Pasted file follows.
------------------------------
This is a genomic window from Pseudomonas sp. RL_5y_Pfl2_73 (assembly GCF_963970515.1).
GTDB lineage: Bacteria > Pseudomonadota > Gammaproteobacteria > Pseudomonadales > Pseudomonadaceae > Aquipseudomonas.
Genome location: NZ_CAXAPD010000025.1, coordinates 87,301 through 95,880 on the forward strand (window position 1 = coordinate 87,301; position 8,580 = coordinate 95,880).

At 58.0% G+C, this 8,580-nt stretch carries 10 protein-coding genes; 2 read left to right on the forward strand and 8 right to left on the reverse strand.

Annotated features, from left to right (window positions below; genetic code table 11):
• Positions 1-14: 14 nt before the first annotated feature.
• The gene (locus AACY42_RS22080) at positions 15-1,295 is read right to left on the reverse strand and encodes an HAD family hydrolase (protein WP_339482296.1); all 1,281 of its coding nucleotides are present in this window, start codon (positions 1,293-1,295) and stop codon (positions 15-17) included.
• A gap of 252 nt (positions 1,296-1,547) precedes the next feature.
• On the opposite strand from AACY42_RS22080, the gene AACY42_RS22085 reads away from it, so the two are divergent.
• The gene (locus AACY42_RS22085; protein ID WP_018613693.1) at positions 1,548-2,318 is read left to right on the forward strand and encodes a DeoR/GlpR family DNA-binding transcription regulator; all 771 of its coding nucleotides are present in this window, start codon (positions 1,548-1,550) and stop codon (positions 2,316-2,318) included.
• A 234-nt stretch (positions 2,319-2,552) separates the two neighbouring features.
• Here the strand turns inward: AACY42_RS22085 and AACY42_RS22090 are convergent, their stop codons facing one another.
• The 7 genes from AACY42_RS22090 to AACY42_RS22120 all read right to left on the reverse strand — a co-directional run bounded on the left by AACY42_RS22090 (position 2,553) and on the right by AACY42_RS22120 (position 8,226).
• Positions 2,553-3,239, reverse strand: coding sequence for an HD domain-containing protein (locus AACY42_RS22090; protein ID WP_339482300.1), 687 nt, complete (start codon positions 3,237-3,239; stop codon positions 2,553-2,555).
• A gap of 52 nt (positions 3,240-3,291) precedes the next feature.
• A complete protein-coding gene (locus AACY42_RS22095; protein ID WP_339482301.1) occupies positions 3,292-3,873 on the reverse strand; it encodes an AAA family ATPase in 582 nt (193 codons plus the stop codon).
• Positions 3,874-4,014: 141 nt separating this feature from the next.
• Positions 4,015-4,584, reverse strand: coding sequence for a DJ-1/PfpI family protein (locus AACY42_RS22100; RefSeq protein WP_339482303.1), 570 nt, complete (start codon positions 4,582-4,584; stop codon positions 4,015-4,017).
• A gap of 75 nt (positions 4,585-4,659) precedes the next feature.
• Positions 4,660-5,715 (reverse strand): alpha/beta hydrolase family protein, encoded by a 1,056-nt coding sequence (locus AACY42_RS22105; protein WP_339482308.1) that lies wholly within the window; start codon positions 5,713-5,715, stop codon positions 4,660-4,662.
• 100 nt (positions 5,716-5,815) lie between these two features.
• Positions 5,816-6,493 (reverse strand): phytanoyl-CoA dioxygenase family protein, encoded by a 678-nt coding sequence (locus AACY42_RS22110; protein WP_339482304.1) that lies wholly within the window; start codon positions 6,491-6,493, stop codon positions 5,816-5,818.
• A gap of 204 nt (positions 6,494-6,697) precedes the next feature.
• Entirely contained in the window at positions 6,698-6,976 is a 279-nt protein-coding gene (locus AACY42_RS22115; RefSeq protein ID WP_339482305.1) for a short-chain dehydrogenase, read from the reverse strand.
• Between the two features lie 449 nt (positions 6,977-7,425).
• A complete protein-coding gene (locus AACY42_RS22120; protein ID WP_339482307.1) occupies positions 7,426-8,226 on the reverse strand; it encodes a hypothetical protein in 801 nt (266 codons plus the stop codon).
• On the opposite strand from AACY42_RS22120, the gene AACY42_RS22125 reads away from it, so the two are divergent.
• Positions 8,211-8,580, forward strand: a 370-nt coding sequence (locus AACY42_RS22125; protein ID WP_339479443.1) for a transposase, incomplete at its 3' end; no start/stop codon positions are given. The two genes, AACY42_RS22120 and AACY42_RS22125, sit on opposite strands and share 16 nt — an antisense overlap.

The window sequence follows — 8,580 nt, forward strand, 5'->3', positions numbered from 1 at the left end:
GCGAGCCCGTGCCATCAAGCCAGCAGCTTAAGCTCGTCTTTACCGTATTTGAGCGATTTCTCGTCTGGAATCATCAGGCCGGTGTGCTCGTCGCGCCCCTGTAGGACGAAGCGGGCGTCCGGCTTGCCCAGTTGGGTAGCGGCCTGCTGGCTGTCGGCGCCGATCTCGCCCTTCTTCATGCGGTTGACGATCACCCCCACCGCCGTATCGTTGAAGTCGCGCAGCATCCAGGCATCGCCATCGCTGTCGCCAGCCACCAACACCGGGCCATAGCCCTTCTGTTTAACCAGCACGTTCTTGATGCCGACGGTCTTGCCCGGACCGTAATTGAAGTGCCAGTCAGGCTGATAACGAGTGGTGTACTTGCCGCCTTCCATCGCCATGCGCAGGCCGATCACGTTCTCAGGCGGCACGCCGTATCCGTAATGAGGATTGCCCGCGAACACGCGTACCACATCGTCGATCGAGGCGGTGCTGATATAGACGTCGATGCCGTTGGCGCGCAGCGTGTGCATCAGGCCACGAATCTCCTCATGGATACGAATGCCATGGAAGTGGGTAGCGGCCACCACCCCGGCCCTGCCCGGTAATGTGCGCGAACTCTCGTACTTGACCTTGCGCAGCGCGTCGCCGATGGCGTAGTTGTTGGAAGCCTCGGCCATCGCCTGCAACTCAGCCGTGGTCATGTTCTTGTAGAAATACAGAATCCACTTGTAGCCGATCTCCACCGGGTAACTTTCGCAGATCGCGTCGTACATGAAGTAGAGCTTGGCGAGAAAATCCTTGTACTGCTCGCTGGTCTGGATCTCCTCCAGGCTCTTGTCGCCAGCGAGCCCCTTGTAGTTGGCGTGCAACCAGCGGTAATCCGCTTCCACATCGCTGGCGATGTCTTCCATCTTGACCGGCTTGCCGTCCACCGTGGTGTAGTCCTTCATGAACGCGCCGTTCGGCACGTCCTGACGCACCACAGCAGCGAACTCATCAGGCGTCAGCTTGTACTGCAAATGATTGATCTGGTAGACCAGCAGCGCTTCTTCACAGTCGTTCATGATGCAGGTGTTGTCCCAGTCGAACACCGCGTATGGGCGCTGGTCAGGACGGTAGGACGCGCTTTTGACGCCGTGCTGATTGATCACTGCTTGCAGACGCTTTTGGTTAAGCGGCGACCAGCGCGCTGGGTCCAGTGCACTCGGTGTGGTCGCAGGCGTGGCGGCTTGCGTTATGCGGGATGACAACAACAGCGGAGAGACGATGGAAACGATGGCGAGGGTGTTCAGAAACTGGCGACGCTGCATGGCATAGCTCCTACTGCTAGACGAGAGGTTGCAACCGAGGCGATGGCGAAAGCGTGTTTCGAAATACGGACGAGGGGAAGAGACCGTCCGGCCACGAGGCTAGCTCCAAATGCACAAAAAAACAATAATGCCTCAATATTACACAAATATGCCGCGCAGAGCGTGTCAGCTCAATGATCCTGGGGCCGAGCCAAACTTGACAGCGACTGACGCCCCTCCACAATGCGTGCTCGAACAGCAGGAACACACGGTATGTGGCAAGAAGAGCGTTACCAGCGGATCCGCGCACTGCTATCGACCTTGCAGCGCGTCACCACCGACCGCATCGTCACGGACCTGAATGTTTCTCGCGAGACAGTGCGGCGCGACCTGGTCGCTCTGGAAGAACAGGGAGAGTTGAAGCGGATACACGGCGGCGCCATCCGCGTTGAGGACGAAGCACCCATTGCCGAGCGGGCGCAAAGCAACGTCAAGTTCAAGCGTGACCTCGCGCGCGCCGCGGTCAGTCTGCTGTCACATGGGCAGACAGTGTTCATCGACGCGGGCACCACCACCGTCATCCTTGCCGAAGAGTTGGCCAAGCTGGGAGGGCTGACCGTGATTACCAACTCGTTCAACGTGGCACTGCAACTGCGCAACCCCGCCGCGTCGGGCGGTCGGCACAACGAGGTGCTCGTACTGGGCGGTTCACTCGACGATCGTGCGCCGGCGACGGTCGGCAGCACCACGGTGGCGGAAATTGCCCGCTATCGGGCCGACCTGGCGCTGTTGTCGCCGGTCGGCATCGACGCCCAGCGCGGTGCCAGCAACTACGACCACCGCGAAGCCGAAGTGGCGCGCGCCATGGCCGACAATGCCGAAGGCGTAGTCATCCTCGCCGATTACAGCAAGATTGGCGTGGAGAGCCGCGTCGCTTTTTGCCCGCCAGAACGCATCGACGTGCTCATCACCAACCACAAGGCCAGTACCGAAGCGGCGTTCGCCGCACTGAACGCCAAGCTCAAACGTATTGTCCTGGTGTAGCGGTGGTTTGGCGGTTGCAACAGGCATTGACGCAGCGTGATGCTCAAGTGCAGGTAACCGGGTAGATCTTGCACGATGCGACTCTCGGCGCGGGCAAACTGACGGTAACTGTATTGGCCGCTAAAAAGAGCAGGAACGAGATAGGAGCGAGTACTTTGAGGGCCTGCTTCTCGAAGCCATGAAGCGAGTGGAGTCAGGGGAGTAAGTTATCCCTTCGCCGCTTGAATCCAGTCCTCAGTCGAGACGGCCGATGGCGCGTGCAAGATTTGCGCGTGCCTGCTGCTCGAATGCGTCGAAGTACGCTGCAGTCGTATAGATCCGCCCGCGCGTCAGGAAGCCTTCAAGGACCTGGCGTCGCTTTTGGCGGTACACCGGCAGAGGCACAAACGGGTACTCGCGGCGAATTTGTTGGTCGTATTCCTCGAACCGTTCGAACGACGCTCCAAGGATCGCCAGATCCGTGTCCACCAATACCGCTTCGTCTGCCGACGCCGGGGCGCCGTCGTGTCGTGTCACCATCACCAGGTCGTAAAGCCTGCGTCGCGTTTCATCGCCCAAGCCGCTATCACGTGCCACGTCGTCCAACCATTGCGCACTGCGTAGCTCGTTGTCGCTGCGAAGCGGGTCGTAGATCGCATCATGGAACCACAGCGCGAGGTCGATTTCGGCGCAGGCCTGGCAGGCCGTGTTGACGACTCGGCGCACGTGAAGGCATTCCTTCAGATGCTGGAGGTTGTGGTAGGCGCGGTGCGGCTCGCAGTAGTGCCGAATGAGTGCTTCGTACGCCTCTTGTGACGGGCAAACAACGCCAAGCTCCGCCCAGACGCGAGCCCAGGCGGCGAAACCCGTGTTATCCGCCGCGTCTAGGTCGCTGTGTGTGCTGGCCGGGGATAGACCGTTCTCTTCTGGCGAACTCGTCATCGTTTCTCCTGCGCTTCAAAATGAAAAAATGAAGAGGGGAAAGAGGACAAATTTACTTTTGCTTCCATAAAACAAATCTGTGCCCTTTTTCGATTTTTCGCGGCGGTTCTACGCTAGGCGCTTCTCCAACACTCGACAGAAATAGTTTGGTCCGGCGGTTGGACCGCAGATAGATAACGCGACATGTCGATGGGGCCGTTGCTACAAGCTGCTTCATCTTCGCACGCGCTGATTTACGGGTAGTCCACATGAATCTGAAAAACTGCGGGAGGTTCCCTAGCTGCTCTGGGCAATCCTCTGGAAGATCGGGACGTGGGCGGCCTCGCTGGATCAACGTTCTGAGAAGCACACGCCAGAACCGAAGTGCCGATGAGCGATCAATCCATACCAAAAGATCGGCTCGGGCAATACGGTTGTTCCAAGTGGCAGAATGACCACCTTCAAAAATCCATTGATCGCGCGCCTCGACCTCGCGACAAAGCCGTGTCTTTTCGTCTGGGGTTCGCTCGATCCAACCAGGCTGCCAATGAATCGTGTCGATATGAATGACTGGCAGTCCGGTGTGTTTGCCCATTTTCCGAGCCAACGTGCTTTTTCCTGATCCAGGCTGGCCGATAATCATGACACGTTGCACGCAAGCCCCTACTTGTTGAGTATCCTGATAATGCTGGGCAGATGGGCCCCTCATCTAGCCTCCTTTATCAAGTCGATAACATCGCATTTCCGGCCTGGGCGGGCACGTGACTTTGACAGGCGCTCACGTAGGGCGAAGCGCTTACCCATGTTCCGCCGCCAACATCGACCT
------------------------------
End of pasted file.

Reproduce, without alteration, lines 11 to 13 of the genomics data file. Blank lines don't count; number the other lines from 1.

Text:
• A 234-nt stretch (positions 2,319-2,552) separates the two neighbouring features.
• Here the strand turns inward: AACY42_RS22085 and AACY42_RS22090 are convergent, their stop codons facing one another.
• The 7 genes from AACY42_RS22090 to AACY42_RS22120 all read right to left on the reverse strand — a co-directional run bounded on the left by AACY42_RS22090 (position 2,553) and on the right by AACY42_RS22120 (position 8,226).